Here's how few black police officers work in Lancashire

Black people in Lancashire are underrepresented in the county's police force, new figures reveal.

By Mike Hill
Friday, 7th August 2020, 7:00 am
Home Office data shows there were just three black officers in Lancashire Constabulary at the end of March
Home Office data shows there were just three black officers in Lancashire Constabulary at the end of March

The National Black Police Association says disproportionate use of police powers on black people in England and Wales means fewer members of the community are attracted to policing as a career.

Home Office data shows there were just three black officers in Lancashire Constabulary at the end of March – a rate of 1.0 per 1,000 officers whose ethnicity was recorded.

But a recent analysis by the Government Statistical Service shows that 4.1 per 1,000 people in the local area are black – nearly four times the rate in the police workforce.

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Rates were calculated using police force area population estimates from mid-2016 – the latest year with an ethnicity breakdown.

Across all police forces in England and Wales, 12.6 per 1,000 officers were black, while the figure for the population stood at 33.7.

Andy George, president of the National Black Police Association, said police forces have been too slow and inconsistent in addressing a lack of diversity in their ranks.

He said: “Black communities are facing the most disproportionate use of police powers, particularly stop and search and use of force.

“This will inevitably lead to fewer members of the community seeing policing as a viable career.”

Mr George said the Government’s pledge to recruit 20,000 extra officers by 2023 offered a “once-in-a-lifetime opportunity” to make police forces reflective of the communities they serve.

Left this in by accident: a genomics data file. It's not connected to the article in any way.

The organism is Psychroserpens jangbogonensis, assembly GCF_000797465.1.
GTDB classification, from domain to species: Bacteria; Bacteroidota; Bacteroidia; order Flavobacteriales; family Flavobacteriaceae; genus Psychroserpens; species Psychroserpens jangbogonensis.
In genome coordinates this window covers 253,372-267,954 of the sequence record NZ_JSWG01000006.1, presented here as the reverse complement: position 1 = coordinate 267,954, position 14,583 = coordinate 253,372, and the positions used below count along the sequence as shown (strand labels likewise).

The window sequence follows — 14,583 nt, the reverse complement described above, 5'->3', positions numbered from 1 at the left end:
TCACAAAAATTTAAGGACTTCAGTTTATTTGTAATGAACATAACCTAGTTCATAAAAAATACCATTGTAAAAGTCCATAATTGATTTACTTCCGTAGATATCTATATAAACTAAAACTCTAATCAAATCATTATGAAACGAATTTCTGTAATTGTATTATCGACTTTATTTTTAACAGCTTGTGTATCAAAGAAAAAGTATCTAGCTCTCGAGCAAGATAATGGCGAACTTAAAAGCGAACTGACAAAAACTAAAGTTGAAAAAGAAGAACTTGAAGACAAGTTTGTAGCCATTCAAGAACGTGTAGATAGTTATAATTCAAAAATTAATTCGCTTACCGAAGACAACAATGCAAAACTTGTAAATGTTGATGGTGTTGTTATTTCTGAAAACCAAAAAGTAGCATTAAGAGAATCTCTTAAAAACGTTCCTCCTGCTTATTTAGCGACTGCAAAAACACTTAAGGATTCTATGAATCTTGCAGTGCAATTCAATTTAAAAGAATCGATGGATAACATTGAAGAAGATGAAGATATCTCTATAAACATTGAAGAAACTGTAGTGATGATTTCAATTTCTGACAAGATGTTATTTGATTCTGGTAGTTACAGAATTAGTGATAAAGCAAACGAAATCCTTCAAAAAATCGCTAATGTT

He added: “The National Police Chiefs’ Council and the Government need to be bolder in their approach to this and advocate for a short period of positive discrimination during the uplift.”

The death of American George Floyd while in police custody on May 25 sparked protests across the world, including in many UK towns and cities.

It has reignited debates over racism, and the relationship between the police and black communities.

A report released earlier this year by the Police Foundation think tank said increasing levels of diversity in police forces since 2007 had mainly been driven by the recruitment of Asian and mixed ethnicity officers, while black representation had “barely increased”.

In Lancashire, there were 136 officers from black, Asian and minority ethnic backgrounds in March, one fewer than a year earlier.

This still underrepresents the community – the figure accounts for 47.5 per 1,000 officers while BAME people make up 85.4 in 1,000 of the population – but the disparity is greater for black people specifically.

Across all 43 police forces, BAME officers accounted for 73.0 in 1,000 officers who stated their ethnicity, an increase from 69.4 the previous year and 46.2 in 2010.

But the Home Office said this still “considerably underrepresents” those communities – BAME people make up 145.2 per 1,000 of England and Wales's population, according to mid-2016 estimates.

Mr George said grouping entire communities together under the umbrella term BAME leads to police forces not understanding the unique needs of individual communities and their trust in the police.

Ian Hopkins, the NPCC's lead for diversity, equality and inclusion, said: "The slower rate of progress in recruiting black police officers is likely to reflect the fact that confidence in police has historically been lower among black people than white or Asian."

But he added that the drive to recruit 20,000 new officers was a "generational opportunity" to address this.

A Home Office spokeswoman said: “The Government wants to see people from all backgrounds joining the police, with police forces that are representative of the community they serve.

“That’s why the Home Secretary has today written to police chiefs to urge them to grasp the opportunity the recruitment of 20,000 additional officers presents when it comes to diversifying the police.

“The Home Secretary has also discussed this issue with police leaders via the National Policing Board and is clear that she wants officers from all backgrounds to be able to progress up the ranks.”